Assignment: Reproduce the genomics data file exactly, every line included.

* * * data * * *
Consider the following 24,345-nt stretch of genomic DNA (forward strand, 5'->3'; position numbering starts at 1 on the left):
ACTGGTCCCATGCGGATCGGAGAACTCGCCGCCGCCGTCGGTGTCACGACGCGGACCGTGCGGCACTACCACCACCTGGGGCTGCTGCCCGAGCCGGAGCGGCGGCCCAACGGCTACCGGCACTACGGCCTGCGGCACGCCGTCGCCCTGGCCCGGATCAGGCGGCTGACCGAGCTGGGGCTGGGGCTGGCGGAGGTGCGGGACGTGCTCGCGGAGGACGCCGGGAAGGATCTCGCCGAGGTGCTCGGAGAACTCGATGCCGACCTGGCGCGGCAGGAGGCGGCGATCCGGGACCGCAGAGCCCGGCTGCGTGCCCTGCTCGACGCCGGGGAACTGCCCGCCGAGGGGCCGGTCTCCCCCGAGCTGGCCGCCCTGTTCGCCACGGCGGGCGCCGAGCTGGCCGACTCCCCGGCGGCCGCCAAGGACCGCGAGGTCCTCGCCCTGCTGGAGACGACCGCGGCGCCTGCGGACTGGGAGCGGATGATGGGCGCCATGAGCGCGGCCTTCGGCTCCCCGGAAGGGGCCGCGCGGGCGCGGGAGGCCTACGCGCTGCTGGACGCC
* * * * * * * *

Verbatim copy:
Consider the following 24,345-nt stretch of genomic DNA (forward strand, 5'->3'; position numbering starts at 1 on the left):
ACTGGTCCCATGCGGATCGGAGAACTCGCCGCCGCCGTCGGTGTCACGACGCGGACCGTGCGGCACTACCACCACCTGGGGCTGCTGCCCGAGCCGGAGCGGCGGCCCAACGGCTACCGGCACTACGGCCTGCGGCACGCCGTCGCCCTGGCCCGGATCAGGCGGCTGACCGAGCTGGGGCTGGGGCTGGCGGAGGTGCGGGACGTGCTCGCGGAGGACGCCGGGAAGGATCTCGCCGAGGTGCTCGGAGAACTCGATGCCGACCTGGCGCGGCAGGAGGCGGCGATCCGGGACCGCAGAGCCCGGCTGCGTGCCCTGCTCGACGCCGGGGAACTGCCCGCCGAGGGGCCGGTCTCCCCCGAGCTGGCCGCCCTGTTCGCCACGGCGGGCGCCGAGCTGGCCGACTCCCCGGCGGCCGCCAAGGACCGCGAGGTCCTCGCCCTGCTGGAGACGACCGCGGCGCCTGCGGACTGGGAGCGGATGATGGGCGCCATGAGCGCGGCCTTCGGCTCCCCGGAAGGGGCCGCGCGGGCGCGGGAGGCCTACGCGCTGCTGGACGCC